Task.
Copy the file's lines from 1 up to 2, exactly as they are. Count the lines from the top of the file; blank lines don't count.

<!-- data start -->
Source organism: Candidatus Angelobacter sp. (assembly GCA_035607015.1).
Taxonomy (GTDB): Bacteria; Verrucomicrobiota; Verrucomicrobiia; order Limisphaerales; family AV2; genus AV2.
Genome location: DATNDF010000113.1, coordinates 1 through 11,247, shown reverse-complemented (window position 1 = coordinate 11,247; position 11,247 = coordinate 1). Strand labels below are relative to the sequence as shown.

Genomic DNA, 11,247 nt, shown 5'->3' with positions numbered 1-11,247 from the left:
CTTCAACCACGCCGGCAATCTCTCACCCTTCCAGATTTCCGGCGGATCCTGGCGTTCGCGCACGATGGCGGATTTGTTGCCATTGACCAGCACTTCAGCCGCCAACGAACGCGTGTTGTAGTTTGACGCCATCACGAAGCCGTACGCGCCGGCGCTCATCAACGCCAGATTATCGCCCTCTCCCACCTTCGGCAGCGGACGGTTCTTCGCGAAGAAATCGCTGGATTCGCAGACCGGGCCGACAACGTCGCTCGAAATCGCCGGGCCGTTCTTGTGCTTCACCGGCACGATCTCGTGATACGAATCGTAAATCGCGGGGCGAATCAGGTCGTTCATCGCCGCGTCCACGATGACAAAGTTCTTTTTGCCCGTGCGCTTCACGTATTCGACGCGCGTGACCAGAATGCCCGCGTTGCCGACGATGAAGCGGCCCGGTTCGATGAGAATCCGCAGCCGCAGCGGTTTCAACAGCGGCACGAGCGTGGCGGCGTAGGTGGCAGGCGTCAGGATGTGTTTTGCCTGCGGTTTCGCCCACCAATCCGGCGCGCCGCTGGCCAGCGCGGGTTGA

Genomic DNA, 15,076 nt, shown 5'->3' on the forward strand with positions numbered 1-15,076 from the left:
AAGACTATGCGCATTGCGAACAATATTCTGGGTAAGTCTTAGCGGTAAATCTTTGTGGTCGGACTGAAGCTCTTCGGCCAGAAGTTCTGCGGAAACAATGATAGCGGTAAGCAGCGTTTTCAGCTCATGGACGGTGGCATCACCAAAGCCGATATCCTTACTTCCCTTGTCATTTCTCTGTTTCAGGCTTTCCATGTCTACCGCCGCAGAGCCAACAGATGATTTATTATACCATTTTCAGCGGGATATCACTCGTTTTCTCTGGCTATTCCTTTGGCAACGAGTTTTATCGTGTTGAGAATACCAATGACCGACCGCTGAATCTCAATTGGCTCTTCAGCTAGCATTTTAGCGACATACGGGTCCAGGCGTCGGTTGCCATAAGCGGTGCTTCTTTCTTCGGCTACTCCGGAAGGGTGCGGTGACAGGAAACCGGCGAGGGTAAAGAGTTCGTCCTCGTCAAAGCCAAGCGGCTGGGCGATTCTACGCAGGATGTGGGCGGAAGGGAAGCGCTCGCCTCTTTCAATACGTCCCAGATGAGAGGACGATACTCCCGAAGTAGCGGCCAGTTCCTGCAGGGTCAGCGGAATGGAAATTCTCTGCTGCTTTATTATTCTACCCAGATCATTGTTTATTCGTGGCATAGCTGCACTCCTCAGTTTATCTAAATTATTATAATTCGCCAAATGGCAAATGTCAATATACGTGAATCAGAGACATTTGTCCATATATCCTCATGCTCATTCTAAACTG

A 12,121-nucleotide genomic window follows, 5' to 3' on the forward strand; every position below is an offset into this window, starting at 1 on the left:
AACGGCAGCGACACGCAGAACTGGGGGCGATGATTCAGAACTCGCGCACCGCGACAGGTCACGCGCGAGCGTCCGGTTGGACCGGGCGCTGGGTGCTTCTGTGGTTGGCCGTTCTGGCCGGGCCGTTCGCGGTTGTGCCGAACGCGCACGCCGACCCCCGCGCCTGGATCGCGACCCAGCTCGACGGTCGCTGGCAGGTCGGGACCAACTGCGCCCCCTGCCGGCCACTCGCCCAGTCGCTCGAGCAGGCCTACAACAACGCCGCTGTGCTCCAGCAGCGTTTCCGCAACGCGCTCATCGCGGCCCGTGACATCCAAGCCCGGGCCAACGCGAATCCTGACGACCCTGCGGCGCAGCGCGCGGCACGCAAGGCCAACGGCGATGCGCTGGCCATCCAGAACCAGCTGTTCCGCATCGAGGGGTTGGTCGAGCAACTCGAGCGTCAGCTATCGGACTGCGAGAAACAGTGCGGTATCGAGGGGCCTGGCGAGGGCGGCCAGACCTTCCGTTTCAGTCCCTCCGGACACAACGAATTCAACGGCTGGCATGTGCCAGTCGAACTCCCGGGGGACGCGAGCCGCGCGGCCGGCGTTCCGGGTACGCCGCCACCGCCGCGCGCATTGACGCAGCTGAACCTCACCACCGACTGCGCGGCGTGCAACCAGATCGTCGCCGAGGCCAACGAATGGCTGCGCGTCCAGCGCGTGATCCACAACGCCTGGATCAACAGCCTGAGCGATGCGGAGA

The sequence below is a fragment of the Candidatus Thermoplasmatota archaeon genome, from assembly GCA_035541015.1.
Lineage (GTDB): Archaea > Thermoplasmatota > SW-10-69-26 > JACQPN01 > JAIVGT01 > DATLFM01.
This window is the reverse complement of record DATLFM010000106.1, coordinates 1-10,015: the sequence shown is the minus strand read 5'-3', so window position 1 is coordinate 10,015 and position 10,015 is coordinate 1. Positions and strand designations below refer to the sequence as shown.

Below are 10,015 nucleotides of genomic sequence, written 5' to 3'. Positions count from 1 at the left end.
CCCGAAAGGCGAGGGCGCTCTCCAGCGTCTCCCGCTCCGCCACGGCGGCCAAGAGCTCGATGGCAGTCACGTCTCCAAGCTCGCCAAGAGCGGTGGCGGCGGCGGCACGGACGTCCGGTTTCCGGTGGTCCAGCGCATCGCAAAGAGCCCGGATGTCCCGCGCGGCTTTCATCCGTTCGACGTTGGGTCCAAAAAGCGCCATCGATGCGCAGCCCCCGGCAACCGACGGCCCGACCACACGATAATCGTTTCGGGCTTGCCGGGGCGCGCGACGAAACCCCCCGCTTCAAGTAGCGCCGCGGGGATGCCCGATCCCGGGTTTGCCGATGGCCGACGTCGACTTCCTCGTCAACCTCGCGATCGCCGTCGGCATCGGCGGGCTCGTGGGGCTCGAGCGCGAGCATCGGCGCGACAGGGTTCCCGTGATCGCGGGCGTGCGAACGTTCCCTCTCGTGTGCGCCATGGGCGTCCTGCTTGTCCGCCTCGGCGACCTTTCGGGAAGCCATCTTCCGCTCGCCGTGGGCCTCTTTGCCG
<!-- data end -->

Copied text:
Source organism: Candidatus Angelobacter sp. (assembly GCA_035607015.1).
Taxonomy (GTDB): Bacteria; Verrucomicrobiota; Verrucomicrobiia; order Limisphaerales; family AV2; genus AV2.